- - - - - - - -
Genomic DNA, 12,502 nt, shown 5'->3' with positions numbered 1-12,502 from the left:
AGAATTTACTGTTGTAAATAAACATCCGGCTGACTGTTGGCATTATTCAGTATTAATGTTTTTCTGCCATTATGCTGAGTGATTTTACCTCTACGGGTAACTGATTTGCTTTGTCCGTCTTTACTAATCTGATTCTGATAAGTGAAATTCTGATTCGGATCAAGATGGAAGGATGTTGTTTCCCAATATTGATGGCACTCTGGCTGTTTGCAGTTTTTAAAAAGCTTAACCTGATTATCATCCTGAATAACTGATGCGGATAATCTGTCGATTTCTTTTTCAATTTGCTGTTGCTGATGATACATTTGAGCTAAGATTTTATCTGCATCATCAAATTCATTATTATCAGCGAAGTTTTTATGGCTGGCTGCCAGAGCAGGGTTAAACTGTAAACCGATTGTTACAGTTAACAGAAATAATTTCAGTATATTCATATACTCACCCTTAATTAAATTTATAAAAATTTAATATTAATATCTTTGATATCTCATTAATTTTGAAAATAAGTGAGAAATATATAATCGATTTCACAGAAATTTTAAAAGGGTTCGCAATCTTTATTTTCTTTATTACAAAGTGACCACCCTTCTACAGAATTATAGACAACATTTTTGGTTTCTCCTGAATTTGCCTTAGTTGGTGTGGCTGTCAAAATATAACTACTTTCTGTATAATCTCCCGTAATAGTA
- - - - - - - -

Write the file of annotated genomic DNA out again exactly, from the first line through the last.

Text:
Genomic DNA, 12,502 nt, shown 5'->3' with positions numbered 1-12,502 from the left:
AGAATTTACTGTTGTAAATAAACATCCGGCTGACTGTTGGCATTATTCAGTATTAATGTTTTTCTGCCATTATGCTGAGTGATTTTACCTCTACGGGTAACTGATTTGCTTTGTCCGTCTTTACTAATCTGATTCTGATAAGTGAAATTCTGATTCGGATCAAGATGGAAGGATGTTGTTTCCCAATATTGATGGCACTCTGGCTGTTTGCAGTTTTTAAAAAGCTTAACCTGATTATCATCCTGAATAACTGATGCGGATAATCTGTCGATTTCTTTTTCAATTTGCTGTTGCTGATGATACATTTGAGCTAAGATTTTATCTGCATCATCAAATTCATTATTATCAGCGAAGTTTTTATGGCTGGCTGCCAGAGCAGGGTTAAACTGTAAACCGATTGTTACAGTTAACAGAAATAATTTCAGTATATTCATATACTCACCCTTAATTAAATTTATAAAAATTTAATATTAATATCTTTGATATCTCATTAATTTTGAAAATAAGTGAGAAATATATAATCGATTTCACAGAAATTTTAAAAGGGTTCGCAATCTTTATTTTCTTTATTACAAAGTGACCACCCTTCTACAGAATTATAGACAACATTTTTGGTTTCTCCTGAATTTGCCTTAGTTGGTGTGGCTGTCAAAATATAACTACTTTCTGTATAATCTCCCGTAATAGTA